A mission of ‘engagement’
Talk to Dr. Goldfield for any length of time, and one word continues to pop up in the conversation: “engagement.” It is why he became involved in philanthropy in the first place ─ and why he is so drawn to First Nations.
“I am interested in engaging with that other part of society that may be disadvantaged, looking them in the eye and trying to identify ways they can develop the confidence to lead a life they would like to lead,” the doctor says, emphasizing that HATD does not deliver or direct care, but rather, it works through existing community groups, like First Nations, to empower individuals.
The vast majority of HATD grants are awarded to women because they are the most discriminated people in the world and are a conduit for positive change, states Dr. Goldfield. “When you fund women, you not only help women lead a better life, but also, women are the ones who are very much interested in improving the lives of the family and the community.”
Dr. Goldfield also has chosen to engage with First Nations for similar reasons. He believes the most disadvantaged people in the Americas are Native Americans who had genocide committed against them by colonists. “Even so, First Nations people are alive and well, and as an American living in the United States, I feel it is my moral obligation to be engaged however I can with these communities.”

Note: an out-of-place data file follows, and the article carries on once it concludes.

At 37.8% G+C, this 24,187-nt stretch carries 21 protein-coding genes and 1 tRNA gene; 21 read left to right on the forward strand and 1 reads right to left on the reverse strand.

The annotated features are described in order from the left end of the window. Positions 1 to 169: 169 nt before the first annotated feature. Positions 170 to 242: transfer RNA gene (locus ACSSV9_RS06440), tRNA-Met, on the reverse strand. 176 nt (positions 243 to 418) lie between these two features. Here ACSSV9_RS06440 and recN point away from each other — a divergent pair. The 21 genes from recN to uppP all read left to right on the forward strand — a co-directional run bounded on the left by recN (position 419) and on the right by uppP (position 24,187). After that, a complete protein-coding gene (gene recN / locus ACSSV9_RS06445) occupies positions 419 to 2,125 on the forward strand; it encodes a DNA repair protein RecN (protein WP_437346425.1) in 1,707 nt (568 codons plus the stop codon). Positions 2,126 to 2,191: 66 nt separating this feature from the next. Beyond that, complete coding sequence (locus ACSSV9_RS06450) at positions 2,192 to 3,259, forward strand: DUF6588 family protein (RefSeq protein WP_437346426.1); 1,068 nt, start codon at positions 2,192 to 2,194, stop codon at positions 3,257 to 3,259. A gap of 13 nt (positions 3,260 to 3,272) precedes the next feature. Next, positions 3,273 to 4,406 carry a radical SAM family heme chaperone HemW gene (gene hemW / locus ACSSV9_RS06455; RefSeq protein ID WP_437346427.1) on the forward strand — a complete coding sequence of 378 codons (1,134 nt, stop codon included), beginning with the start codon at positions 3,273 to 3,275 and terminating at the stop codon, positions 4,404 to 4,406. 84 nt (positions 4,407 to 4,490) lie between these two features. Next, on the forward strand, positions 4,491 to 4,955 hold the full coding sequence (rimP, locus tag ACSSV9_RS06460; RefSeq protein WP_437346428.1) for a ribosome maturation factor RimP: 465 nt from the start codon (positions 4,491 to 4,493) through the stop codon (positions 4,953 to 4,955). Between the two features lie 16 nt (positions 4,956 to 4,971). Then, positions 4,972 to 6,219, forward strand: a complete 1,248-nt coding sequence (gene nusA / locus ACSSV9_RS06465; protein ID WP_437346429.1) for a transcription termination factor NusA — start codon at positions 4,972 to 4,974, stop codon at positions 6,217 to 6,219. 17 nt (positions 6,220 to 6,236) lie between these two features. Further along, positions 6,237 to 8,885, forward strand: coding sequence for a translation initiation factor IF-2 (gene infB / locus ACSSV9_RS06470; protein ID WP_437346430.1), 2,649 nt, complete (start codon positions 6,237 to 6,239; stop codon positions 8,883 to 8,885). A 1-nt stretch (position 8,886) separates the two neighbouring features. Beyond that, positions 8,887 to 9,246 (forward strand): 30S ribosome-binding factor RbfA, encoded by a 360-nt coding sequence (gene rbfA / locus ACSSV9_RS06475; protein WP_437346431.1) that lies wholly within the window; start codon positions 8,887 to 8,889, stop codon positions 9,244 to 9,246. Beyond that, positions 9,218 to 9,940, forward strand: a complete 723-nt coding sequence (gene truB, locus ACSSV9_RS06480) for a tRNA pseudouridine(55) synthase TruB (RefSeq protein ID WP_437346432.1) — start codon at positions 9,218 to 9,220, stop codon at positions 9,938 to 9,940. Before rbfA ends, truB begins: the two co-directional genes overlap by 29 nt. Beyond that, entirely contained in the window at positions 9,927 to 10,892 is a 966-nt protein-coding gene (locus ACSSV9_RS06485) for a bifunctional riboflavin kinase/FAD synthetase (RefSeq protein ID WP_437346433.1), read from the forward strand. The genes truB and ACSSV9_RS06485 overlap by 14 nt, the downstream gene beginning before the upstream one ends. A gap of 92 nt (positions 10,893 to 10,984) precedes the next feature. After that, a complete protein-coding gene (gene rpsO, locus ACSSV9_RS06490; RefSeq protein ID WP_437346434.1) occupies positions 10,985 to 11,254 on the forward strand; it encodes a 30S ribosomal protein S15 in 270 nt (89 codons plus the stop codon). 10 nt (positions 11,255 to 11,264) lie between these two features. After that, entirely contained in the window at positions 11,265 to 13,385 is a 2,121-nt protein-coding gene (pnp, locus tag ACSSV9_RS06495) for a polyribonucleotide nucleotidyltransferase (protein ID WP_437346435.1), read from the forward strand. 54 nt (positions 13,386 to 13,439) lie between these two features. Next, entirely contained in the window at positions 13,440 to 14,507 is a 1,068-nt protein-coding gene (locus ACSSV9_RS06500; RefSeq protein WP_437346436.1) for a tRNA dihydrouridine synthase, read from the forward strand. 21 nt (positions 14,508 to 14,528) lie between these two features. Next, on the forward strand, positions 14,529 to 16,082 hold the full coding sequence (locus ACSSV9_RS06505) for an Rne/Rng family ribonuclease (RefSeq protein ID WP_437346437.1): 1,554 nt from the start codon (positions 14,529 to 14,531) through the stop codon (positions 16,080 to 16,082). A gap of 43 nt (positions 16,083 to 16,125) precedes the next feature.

The doctor is especially interested in improving the health of Native Americans in the areas of nutrition, and diabetes prevention and care, where he has extensive expertise. Using a methodology developed at Stanford University, HATD has had measurable success in Israel and the Palestinian territories around diabetes control through chronic disease self-management, a program taught by Dr. Goldfield that has been translated into Arabic.
His donations have specifically supported First Nations’ Strengthening Tribal & Community Institutions program, and he now defers to First Nations to use his funds wherever they are needed most.